Sant'Anna la Misericordia

Palermo, Italy

The complex of Sant'Anna, including the church and a convent, was built in a zone formerly occupied by an unhealthy inlet, circumscribed by cliffs and filled by alluvial deposits of the Kemonia, one of the rivers of the ancient and medieval Palermo. In the period of the Sicilian Vespers the area housed the residence of Joanne De Saint Remy, collaborator of Charles of Anjou.

In the 16th century a chapel dedicated to Our Lady Of Pity is recorded in the so-called “Contrada della Misericordia”. In this chapel Tommaso de Vigilia painted a fresco of the Pietà. Over time the popular devotion to this icon increased. In 1596 a structure located near the chapel and used as granary was converted into a place of worship. The fresco was hung in this new temple. In 1597 the convent was built.

Since the church proved to be small for the liturgical needs, the authorities of Palermo decided to enlarge the building thanks to the help of noble families and ordinary believers. The architectural project was made by the senatorial architect Mariano Smiriglio. On 26 October 1606 the groundbreaking was launched. The church was completed in 1632 and consecrated on 13 November 1639 by the bishop of Agrigento Francesco Traina. The temple was dedicated to Saint Anne, mother of Mary, becoming known as Sant'Anna la Misericordia.

In 1726 the earthquake of Terrasini caused the façade collapse. The current façade was designed by Giovanni Biagio Amico in accordance with the conventions of the Roman Baroque. Over the centuries the church was damaged on several occasions by earthquakes.

After the unification of Italy the church and the convent were confiscated by the state. For several years the complex was used as granary. In 1925 the church and a portion of the convent returned into the possession of the friars.

Today the convent houses a museum of modern art, the Galleria d'Arte Moderna Sant'Anna.



Your name


Founded: 1606-1632
Category: Religious sites in Italy


4.5/5 (based on Google user reviews)

User Reviews

ELENH MYGIAKI (2 years ago)
Gary J. Kirkpatrick (2 years ago)
Lesser church but some fine ceiling and altar area painting and decoration
4AM RO (3 years ago)
Old Street feeling, disappointing building around this monument, no improvement around this site
Metin Esgin (4 years ago)
VEry cute square in front
DAVID SNYDER (4 years ago)
Outstanding Baroque facade.
Powered by Google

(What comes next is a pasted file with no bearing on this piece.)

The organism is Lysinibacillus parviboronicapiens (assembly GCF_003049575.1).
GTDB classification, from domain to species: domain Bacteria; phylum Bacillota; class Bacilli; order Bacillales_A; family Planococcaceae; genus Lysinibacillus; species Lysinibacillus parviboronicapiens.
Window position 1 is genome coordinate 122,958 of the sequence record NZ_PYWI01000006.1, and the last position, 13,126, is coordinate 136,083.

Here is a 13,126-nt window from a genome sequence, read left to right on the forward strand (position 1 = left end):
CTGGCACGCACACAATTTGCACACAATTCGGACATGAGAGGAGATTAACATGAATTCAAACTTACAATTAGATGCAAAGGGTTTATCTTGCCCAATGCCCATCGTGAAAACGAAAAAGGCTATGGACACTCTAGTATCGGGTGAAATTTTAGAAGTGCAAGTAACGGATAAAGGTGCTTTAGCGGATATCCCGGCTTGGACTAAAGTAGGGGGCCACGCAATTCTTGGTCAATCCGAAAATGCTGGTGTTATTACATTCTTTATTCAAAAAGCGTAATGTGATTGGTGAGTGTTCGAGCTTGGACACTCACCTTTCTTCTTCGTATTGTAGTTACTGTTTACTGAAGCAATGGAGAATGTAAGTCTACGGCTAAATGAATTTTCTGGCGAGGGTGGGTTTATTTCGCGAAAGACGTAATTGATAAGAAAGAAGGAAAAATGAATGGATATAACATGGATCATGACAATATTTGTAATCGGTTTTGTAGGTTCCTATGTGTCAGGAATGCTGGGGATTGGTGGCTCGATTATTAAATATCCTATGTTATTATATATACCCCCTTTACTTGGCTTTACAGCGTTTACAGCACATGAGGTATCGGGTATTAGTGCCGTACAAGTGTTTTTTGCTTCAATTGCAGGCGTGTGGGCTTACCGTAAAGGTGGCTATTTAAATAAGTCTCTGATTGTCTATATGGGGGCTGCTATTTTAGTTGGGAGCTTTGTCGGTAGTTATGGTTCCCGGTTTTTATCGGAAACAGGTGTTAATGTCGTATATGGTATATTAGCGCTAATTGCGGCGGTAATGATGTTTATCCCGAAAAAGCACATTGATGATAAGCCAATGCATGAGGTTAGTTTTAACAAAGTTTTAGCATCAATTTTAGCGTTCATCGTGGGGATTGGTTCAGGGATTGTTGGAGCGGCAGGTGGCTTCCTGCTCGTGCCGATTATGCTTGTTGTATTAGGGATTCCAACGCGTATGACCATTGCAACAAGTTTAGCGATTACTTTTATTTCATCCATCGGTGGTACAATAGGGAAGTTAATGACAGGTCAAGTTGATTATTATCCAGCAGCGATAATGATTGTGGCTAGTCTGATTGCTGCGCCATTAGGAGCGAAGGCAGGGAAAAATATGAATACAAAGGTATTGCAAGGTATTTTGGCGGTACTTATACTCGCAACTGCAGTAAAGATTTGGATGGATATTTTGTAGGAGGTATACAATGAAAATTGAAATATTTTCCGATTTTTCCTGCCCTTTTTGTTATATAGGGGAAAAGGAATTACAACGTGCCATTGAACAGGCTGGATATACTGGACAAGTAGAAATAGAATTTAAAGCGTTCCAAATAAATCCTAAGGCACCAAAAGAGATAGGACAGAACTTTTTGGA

Featured Historic Landmarks, Sites & Buildings

Historic Site of the week

Les Invalides

Les Invalides is a complex of buildings containing museums and monuments, all relating to the military history of France, as well as a hospital and a retirement home for war veterans, the building"s original purpose. The buildings house the Musée de l"Armée, the military museum of the Army of France, the Musée des Plans-Reliefs, and the Musée d"Histoire Contemporaine, as well as the burial site for some of France"s war heroes, notably Napoleon Bonaparte.

Louis XIV initiated the project in 1670, as a home and hospital for aged and unwell soldiers: the name is a shortened form of hôpital des invalides. The architect of Les Invalides was Libéral Bruant. The enlarged project was completed in 1676, the river front measured 196 metres and the complex had fifteen courtyards. Jules Hardouin Mansart assisted the aged Bruant, and the chapel was finished in 1679 to Bruant"s designs after the elder architect"s death.

Shortly after the veterans" chapel was completed, Louis XIV commissioned Mansart to construct a separate private royal chapel referred to as the Église du Dôme from its most striking feature. Inspired by St. Peter"s Basilica in Rome, the original for all Baroque domes, it is one of the triumphs of French Baroque architecture. The domed chapel is centrally placed to dominate the court of honour. It was finished in 1708.

Because of its location and significance, the Invalides served as the scene for several key events in French history. On 14 July 1789 it was stormed by Parisian rioters who seized the cannons and muskets stored in its cellars to use against the Bastille later the same day. Napoleon was entombed under the dome of the Invalides with great ceremony in 1840. In December 1894 the degradation of Captain Alfred Dreyfus was held before the main building, while his subsequent rehabilitation ceremony took place in a courtyard of the complex in 1906.

The building retained its primary function of a retirement home and hospital for military veterans until the early twentieth century. In 1872 the musée d"artillerie (Artillery Museum) was located within the building to be joined by the Historical Museum of the Armies in 1896. The two institutions were merged to form the present musée de l"armée in 1905. At the same time the veterans in residence were dispersed to smaller centres outside Paris. The reason was that the adoption of a mainly conscript army, after 1872, meant a substantial reduction in the numbers of veterans having the twenty or more years of military service formerly required to enter the Hôpital des Invalides. The building accordingly became too large for its original purpose. The modern complex does however still include the facilities detailed below for about a hundred elderly or incapacitated former soldiers.